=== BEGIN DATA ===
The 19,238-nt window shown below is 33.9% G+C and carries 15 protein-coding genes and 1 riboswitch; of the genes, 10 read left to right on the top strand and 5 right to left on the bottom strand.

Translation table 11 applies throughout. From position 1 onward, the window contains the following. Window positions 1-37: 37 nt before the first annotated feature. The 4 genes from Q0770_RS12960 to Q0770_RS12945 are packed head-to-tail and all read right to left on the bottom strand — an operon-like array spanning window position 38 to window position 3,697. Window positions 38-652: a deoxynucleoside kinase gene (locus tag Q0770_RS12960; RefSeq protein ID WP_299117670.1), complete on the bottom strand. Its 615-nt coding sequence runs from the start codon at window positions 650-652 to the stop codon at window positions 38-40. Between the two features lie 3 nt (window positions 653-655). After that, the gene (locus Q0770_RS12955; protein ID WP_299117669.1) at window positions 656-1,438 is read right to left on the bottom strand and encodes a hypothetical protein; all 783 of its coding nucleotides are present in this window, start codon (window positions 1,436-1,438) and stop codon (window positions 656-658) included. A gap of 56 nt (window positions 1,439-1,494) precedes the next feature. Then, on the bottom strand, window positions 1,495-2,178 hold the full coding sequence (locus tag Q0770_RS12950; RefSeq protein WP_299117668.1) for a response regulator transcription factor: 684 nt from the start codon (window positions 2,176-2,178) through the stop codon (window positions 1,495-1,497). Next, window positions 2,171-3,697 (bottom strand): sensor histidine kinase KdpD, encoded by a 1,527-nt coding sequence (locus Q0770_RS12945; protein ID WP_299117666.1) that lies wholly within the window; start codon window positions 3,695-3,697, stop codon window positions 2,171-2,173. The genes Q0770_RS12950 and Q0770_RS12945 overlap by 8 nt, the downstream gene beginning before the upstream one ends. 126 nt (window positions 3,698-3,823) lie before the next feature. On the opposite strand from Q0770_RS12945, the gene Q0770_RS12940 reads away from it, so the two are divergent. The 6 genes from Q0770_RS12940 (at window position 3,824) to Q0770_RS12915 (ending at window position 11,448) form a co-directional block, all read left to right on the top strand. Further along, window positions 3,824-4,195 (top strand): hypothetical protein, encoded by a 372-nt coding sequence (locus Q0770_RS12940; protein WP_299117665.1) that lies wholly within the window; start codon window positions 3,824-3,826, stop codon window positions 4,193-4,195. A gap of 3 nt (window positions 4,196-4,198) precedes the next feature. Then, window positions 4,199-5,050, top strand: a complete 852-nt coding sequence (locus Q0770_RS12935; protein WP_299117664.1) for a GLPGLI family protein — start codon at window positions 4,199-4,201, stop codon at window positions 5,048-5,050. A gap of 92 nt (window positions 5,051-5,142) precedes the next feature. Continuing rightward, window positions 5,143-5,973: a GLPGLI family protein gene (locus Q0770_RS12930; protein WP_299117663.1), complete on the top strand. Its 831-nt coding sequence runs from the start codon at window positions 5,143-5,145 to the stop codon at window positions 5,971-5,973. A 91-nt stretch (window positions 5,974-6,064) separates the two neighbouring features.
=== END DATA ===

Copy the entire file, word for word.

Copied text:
The 19,238-nt window shown below is 33.9% G+C and carries 15 protein-coding genes and 1 riboswitch; of the genes, 10 read left to right on the top strand and 5 right to left on the bottom strand.

Translation table 11 applies throughout. From position 1 onward, the window contains the following. Window positions 1-37: 37 nt before the first annotated feature. The 4 genes from Q0770_RS12960 to Q0770_RS12945 are packed head-to-tail and all read right to left on the bottom strand — an operon-like array spanning window position 38 to window position 3,697. Window positions 38-652: a deoxynucleoside kinase gene (locus tag Q0770_RS12960; RefSeq protein ID WP_299117670.1), complete on the bottom strand. Its 615-nt coding sequence runs from the start codon at window positions 650-652 to the stop codon at window positions 38-40. Between the two features lie 3 nt (window positions 653-655). After that, the gene (locus Q0770_RS12955; protein ID WP_299117669.1) at window positions 656-1,438 is read right to left on the bottom strand and encodes a hypothetical protein; all 783 of its coding nucleotides are present in this window, start codon (window positions 1,436-1,438) and stop codon (window positions 656-658) included. A gap of 56 nt (window positions 1,439-1,494) precedes the next feature. Then, on the bottom strand, window positions 1,495-2,178 hold the full coding sequence (locus tag Q0770_RS12950; RefSeq protein WP_299117668.1) for a response regulator transcription factor: 684 nt from the start codon (window positions 2,176-2,178) through the stop codon (window positions 1,495-1,497). Next, window positions 2,171-3,697 (bottom strand): sensor histidine kinase KdpD, encoded by a 1,527-nt coding sequence (locus Q0770_RS12945; protein ID WP_299117666.1) that lies wholly within the window; start codon window positions 3,695-3,697, stop codon window positions 2,171-2,173. The genes Q0770_RS12950 and Q0770_RS12945 overlap by 8 nt, the downstream gene beginning before the upstream one ends. 126 nt (window positions 3,698-3,823) lie before the next feature. On the opposite strand from Q0770_RS12945, the gene Q0770_RS12940 reads away from it, so the two are divergent. The 6 genes from Q0770_RS12940 (at window position 3,824) to Q0770_RS12915 (ending at window position 11,448) form a co-directional block, all read left to right on the top strand. Further along, window positions 3,824-4,195 (top strand): hypothetical protein, encoded by a 372-nt coding sequence (locus Q0770_RS12940; protein WP_299117665.1) that lies wholly within the window; start codon window positions 3,824-3,826, stop codon window positions 4,193-4,195. A gap of 3 nt (window positions 4,196-4,198) precedes the next feature. Then, window positions 4,199-5,050, top strand: a complete 852-nt coding sequence (locus Q0770_RS12935; protein WP_299117664.1) for a GLPGLI family protein — start codon at window positions 4,199-4,201, stop codon at window positions 5,048-5,050. A gap of 92 nt (window positions 5,051-5,142) precedes the next feature. Continuing rightward, window positions 5,143-5,973: a GLPGLI family protein gene (locus Q0770_RS12930; protein WP_299117663.1), complete on the top strand. Its 831-nt coding sequence runs from the start codon at window positions 5,143-5,145 to the stop codon at window positions 5,971-5,973. A 91-nt stretch (window positions 5,974-6,064) separates the two neighbouring features.